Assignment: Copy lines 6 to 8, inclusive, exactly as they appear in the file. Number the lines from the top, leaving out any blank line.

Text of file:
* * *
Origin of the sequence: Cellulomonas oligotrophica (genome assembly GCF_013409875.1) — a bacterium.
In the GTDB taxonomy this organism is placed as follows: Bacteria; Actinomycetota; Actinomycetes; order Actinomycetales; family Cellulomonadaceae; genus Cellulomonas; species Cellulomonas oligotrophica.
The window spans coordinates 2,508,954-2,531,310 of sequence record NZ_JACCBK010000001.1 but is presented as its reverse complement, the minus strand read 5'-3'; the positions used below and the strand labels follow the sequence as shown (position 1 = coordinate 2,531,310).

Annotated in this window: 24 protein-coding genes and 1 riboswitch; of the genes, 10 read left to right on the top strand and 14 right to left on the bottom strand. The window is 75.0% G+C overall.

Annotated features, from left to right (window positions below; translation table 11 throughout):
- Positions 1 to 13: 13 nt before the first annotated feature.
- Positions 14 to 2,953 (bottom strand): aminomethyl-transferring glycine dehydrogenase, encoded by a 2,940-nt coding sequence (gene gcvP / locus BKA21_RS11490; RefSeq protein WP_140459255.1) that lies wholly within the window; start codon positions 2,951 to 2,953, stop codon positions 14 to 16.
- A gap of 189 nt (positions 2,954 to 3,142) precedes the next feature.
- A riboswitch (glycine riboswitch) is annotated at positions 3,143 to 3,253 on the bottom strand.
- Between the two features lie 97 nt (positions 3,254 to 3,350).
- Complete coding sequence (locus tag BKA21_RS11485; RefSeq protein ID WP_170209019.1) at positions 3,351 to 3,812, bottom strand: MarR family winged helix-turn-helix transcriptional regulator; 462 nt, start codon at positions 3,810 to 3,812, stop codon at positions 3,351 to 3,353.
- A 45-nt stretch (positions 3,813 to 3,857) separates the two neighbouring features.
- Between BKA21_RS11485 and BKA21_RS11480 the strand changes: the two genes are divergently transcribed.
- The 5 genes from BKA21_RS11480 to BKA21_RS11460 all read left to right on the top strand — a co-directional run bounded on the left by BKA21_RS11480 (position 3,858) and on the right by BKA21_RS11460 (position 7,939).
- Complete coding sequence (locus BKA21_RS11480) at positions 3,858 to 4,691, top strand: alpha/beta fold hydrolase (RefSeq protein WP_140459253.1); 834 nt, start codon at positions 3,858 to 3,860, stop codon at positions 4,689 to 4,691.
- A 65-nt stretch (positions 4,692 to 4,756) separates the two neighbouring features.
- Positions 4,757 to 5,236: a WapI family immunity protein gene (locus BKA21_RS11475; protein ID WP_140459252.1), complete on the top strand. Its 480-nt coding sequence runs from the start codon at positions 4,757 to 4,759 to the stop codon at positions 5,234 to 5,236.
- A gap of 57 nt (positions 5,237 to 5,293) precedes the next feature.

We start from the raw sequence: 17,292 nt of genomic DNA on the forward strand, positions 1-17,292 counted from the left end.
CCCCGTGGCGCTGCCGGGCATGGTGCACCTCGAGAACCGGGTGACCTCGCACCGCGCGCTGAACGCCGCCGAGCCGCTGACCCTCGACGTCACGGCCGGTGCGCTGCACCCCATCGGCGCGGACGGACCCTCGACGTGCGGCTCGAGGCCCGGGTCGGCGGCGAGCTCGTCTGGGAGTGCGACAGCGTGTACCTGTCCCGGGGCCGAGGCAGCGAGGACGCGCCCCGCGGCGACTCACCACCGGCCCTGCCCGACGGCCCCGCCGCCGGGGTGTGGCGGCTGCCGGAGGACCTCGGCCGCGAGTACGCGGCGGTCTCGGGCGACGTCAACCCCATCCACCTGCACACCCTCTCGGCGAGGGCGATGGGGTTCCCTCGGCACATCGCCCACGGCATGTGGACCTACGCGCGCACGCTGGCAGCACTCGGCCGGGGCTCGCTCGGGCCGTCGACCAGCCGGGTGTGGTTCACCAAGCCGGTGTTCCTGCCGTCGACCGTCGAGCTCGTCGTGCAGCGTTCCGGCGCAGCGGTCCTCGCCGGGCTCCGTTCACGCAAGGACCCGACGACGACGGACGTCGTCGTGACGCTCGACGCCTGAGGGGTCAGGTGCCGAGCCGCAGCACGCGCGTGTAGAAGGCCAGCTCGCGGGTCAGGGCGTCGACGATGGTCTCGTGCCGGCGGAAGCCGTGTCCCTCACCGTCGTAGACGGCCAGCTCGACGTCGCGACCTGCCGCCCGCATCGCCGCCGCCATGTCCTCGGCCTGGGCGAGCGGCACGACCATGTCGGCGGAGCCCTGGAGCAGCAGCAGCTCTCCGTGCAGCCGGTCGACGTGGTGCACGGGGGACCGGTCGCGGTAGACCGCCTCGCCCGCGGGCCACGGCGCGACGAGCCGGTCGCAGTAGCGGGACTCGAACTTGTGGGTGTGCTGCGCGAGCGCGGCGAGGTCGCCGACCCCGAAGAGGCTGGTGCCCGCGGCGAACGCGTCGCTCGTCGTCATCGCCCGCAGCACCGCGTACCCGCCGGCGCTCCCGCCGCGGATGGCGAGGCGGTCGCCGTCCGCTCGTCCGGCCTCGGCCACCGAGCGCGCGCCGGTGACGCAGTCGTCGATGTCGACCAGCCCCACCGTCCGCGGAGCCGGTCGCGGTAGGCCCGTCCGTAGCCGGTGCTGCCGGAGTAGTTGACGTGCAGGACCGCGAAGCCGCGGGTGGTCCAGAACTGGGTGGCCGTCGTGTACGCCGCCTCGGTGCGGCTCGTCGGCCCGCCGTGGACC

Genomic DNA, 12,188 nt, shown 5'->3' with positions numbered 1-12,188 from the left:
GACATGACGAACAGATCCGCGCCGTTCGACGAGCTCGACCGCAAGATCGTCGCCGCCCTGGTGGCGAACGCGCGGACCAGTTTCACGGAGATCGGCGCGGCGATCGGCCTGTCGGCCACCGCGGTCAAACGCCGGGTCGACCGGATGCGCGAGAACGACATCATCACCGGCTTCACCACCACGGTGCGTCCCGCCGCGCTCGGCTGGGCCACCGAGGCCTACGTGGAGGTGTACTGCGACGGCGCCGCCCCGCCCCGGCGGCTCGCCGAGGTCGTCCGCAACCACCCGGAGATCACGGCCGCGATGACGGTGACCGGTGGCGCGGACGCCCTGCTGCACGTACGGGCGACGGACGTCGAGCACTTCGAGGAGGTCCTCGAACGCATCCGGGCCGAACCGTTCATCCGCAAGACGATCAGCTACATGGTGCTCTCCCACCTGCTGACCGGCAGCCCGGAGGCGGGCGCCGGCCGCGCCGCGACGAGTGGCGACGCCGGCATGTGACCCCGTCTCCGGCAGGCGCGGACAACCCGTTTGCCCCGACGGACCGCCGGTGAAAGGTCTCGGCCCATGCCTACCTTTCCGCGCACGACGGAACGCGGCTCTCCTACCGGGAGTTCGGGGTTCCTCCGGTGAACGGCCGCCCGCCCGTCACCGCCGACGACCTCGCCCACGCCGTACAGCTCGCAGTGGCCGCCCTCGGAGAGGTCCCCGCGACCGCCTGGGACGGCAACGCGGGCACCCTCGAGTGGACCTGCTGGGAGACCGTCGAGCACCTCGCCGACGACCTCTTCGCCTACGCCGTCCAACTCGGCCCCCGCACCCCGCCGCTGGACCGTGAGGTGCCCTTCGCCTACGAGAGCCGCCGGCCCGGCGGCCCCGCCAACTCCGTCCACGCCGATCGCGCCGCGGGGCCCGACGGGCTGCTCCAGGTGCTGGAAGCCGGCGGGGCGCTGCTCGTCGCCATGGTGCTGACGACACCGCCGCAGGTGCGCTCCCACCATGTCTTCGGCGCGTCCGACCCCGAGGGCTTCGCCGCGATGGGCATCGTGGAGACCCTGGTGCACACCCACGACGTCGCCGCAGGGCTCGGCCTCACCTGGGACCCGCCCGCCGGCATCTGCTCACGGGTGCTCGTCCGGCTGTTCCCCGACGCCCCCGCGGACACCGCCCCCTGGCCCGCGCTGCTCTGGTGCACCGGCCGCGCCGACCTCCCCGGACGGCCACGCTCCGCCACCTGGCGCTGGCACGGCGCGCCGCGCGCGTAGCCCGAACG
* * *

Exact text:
- Positions 1 to 13: 13 nt before the first annotated feature.
- Positions 14 to 2,953 (bottom strand): aminomethyl-transferring glycine dehydrogenase, encoded by a 2,940-nt coding sequence (gene gcvP / locus BKA21_RS11490; RefSeq protein WP_140459255.1) that lies wholly within the window; start codon positions 2,951 to 2,953, stop codon positions 14 to 16.
- A gap of 189 nt (positions 2,954 to 3,142) precedes the next feature.